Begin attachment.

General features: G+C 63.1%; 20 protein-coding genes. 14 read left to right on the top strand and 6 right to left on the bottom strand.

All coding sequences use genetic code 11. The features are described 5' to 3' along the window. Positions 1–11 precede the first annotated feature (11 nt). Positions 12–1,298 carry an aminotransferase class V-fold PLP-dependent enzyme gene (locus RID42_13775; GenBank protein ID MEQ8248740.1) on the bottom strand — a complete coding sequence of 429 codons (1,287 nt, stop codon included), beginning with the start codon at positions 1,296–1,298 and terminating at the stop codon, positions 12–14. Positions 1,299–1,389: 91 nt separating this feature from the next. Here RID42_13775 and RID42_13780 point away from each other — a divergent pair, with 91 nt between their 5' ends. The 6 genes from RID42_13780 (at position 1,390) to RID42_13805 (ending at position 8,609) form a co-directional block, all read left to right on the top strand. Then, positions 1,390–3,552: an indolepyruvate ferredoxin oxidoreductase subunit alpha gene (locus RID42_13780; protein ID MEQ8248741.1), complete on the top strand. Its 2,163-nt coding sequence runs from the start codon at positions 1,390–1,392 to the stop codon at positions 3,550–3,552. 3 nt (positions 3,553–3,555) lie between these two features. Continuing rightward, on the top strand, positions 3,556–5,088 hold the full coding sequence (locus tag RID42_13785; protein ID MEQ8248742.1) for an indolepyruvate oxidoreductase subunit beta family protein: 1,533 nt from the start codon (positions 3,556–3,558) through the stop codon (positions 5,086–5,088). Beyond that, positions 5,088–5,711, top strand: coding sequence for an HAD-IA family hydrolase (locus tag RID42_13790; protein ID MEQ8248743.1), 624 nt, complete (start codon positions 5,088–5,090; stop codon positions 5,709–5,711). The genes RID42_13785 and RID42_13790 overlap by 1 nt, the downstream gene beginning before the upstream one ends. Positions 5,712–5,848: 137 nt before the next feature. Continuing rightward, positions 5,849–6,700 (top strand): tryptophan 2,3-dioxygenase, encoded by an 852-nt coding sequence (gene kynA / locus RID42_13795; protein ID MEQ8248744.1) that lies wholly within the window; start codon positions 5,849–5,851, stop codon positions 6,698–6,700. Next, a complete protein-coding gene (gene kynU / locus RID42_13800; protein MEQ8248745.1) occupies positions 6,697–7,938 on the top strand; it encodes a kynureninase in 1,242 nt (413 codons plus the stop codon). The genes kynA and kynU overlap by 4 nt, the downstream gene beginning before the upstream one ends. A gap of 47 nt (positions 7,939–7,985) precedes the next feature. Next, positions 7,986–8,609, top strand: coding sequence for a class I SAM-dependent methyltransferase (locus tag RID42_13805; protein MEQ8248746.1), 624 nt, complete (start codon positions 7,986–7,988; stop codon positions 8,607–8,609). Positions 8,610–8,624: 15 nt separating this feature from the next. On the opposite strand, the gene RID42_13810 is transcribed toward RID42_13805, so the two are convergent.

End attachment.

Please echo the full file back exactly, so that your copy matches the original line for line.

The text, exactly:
General features: G+C 63.1%; 20 protein-coding genes. 14 read left to right on the top strand and 6 right to left on the bottom strand.

All coding sequences use genetic code 11. The features are described 5' to 3' along the window. Positions 1–11 precede the first annotated feature (11 nt). Positions 12–1,298 carry an aminotransferase class V-fold PLP-dependent enzyme gene (locus RID42_13775; GenBank protein ID MEQ8248740.1) on the bottom strand — a complete coding sequence of 429 codons (1,287 nt, stop codon included), beginning with the start codon at positions 1,296–1,298 and terminating at the stop codon, positions 12–14. Positions 1,299–1,389: 91 nt separating this feature from the next. Here RID42_13775 and RID42_13780 point away from each other — a divergent pair, with 91 nt between their 5' ends. The 6 genes from RID42_13780 (at position 1,390) to RID42_13805 (ending at position 8,609) form a co-directional block, all read left to right on the top strand. Then, positions 1,390–3,552: an indolepyruvate ferredoxin oxidoreductase subunit alpha gene (locus RID42_13780; protein ID MEQ8248741.1), complete on the top strand. Its 2,163-nt coding sequence runs from the start codon at positions 1,390–1,392 to the stop codon at positions 3,550–3,552. 3 nt (positions 3,553–3,555) lie between these two features. Continuing rightward, on the top strand, positions 3,556–5,088 hold the full coding sequence (locus tag RID42_13785; protein ID MEQ8248742.1) for an indolepyruvate oxidoreductase subunit beta family protein: 1,533 nt from the start codon (positions 3,556–3,558) through the stop codon (positions 5,086–5,088). Beyond that, positions 5,088–5,711, top strand: coding sequence for an HAD-IA family hydrolase (locus tag RID42_13790; protein ID MEQ8248743.1), 624 nt, complete (start codon positions 5,088–5,090; stop codon positions 5,709–5,711). The genes RID42_13785 and RID42_13790 overlap by 1 nt, the downstream gene beginning before the upstream one ends. Positions 5,712–5,848: 137 nt before the next feature. Continuing rightward, positions 5,849–6,700 (top strand): tryptophan 2,3-dioxygenase, encoded by an 852-nt coding sequence (gene kynA / locus RID42_13795; protein ID MEQ8248744.1) that lies wholly within the window; start codon positions 5,849–5,851, stop codon positions 6,698–6,700. Next, a complete protein-coding gene (gene kynU / locus RID42_13800; protein MEQ8248745.1) occupies positions 6,697–7,938 on the top strand; it encodes a kynureninase in 1,242 nt (413 codons plus the stop codon). The genes kynA and kynU overlap by 4 nt, the downstream gene beginning before the upstream one ends. A gap of 47 nt (positions 7,939–7,985) precedes the next feature. Next, positions 7,986–8,609, top strand: coding sequence for a class I SAM-dependent methyltransferase (locus tag RID42_13805; protein MEQ8248746.1), 624 nt, complete (start codon positions 7,986–7,988; stop codon positions 8,607–8,609). Positions 8,610–8,624: 15 nt separating this feature from the next. On the opposite strand, the gene RID42_13810 is transcribed toward RID42_13805, so the two are convergent.